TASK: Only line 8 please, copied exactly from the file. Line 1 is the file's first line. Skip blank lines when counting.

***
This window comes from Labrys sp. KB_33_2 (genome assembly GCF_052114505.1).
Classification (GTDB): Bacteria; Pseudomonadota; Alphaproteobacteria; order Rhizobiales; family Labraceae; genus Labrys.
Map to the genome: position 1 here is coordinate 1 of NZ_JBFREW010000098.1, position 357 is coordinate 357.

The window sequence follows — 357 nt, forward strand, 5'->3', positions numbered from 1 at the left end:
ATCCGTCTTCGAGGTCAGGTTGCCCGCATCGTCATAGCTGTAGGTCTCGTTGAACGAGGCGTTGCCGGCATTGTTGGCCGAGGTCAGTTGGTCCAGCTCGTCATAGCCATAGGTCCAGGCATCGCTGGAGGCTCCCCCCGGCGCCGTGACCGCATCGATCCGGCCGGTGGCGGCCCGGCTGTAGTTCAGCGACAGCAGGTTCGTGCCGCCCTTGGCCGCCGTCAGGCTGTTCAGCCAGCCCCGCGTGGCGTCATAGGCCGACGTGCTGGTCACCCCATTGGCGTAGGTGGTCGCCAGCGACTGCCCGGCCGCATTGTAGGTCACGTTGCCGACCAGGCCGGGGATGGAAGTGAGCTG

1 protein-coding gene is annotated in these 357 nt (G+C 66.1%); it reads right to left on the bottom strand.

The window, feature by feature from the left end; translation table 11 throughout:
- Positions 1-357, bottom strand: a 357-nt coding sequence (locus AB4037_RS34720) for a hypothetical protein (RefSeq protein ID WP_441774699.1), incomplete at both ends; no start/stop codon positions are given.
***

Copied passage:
- Positions 1-357, bottom strand: a 357-nt coding sequence (locus AB4037_RS34720) for a hypothetical protein (RefSeq protein ID WP_441774699.1), incomplete at both ends; no start/stop codon positions are given.